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Rainy River to get economic development office

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Federal funding for a full-time economic development office in Rainy River has been secured, giving the west end of the district an economic development officer once more.

The announcement was made last week after local MP Bob Nault presented the Rainy River Future Development Corp. with more than $550,000.

Part of that funding will be used by the RRFDC to open the office in Rainy River. Geoff Gillon, RRFDC community investment manager, said Dan Wright has been brought in to help with the satellite office.

“We’re down there, raring to go," Gillon said. "[Wright] will start work on Monday.”

“The Liberal government strongly believes in supporting local economic development initiatives,” Nault said.

"The recent federal budget extended FedNor’s mandate indefinitely, which will give us the flexibility to continue working with west end communities to develop and diversify their economic bases and create jobs in the district.

“This is good news not just for the town of Rainy River but for the entire west end,” he added.

“Just having the office, I think, will be good for all the district," echoed Rainy River Mayor Gordon Armstrong. ”We’ve been working on this a long time.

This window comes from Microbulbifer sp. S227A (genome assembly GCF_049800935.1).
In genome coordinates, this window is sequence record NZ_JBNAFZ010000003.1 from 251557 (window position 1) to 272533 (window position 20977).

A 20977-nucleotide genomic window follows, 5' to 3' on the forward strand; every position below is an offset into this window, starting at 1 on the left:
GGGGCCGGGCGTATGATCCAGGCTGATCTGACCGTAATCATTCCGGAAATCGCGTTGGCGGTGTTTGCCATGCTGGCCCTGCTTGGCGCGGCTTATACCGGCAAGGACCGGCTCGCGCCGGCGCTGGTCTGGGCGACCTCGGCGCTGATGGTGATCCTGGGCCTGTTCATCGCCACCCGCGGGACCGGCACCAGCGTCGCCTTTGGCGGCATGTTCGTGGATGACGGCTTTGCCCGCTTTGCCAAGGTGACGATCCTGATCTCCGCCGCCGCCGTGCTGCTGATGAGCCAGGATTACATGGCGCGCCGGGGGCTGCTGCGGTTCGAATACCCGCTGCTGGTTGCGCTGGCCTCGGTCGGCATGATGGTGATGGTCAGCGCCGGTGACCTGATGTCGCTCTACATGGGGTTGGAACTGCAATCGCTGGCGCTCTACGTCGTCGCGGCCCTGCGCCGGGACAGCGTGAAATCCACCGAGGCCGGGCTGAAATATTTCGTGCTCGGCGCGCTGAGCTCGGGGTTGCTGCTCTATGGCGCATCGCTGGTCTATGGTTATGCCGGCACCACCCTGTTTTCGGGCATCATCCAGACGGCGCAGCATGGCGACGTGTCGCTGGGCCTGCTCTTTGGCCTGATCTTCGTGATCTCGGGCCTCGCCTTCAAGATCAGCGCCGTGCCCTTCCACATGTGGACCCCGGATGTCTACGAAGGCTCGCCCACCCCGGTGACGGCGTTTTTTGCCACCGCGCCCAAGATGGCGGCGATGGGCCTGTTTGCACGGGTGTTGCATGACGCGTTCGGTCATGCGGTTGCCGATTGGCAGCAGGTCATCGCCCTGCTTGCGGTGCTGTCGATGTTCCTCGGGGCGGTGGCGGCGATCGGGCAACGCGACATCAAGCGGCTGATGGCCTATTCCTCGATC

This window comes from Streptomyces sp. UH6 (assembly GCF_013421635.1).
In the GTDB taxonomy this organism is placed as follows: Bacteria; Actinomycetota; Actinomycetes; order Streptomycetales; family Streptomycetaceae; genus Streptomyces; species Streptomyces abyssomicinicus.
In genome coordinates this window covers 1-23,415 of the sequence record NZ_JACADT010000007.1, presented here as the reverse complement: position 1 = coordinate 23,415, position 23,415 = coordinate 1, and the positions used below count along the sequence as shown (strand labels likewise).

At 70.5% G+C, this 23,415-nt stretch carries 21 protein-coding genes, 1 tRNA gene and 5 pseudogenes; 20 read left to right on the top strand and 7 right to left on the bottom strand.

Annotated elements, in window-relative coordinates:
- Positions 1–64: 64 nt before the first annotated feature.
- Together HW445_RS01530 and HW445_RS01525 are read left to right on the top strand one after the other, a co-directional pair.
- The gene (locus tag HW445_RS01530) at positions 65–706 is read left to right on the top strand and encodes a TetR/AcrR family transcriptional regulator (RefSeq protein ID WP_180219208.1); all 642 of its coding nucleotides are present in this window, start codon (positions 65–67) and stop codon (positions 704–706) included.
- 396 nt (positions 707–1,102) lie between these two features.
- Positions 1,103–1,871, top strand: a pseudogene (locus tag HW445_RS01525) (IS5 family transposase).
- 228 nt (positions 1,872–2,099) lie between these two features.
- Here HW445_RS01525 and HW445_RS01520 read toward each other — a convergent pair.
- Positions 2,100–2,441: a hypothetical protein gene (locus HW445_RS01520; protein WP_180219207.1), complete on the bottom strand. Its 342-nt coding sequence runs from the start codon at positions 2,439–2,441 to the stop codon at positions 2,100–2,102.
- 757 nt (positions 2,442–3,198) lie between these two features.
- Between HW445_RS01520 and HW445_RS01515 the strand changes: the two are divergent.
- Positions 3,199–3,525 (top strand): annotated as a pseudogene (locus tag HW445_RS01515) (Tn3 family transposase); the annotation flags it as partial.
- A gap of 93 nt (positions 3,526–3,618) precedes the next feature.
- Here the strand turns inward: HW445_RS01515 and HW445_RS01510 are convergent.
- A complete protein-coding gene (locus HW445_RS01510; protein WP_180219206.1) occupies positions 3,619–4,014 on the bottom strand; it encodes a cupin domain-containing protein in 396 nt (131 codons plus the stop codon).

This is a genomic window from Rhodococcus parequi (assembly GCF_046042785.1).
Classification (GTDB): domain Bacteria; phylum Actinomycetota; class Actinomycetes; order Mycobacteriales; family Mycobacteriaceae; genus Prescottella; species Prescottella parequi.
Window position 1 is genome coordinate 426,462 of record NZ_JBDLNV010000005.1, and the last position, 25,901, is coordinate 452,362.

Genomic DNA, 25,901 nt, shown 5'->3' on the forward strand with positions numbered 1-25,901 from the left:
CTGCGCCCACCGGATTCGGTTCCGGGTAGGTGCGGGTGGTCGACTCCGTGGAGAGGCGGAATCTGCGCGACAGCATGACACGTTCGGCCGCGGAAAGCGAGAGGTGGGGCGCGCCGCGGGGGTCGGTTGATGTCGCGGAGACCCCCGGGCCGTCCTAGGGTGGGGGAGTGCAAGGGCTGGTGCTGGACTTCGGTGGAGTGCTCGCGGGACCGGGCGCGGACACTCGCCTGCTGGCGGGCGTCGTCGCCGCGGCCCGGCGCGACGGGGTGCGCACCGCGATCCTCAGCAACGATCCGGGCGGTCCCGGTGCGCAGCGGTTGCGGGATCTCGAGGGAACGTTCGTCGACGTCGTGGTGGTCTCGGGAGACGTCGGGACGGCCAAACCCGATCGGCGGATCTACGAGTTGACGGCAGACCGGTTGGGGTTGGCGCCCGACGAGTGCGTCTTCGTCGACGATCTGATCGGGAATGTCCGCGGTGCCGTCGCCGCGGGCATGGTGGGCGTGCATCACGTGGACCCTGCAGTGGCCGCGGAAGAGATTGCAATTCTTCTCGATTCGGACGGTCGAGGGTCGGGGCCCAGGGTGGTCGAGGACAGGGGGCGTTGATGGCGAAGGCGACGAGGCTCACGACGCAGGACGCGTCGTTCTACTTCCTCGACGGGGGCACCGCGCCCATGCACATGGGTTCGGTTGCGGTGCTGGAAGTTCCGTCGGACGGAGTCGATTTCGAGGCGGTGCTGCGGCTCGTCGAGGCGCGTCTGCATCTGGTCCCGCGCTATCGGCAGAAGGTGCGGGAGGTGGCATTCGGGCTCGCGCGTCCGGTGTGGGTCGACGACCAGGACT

“I think it’s long overdue.”

Although Wright will start in Rainy River, Gillon said he won’t be stationed there permanently.

“Dan is a member of a team,” he said, adding Wright, Jack Hendry, and himself would be working out of Fort Frances, Rainy River, and Emo.

“He’ll be rotated through with the rest of us,” he remarked.

By adding a satellite office in Rainy River, it’s hoped the RRFDC can fill the gap left when the previous economic development office there, funded by the provincial government, ran out of money.

“We were kind of disappointed when the provincial government pulled out,” Mayor Armstrong said, noting a lot of positive things were done through the EDO and that its role became very important to west end communities.

“If you do it for five years and then pull the plug on it, it doesn’t make much sense,” he said.

“Things did not look very bright when the provincial government slashed funding for economic development but this is a priority issue for the federal government,” Nault stressed.

“I’m quite pleased that we’re able to help these communities deal with the serious situation created by provincial cuts,” he added.

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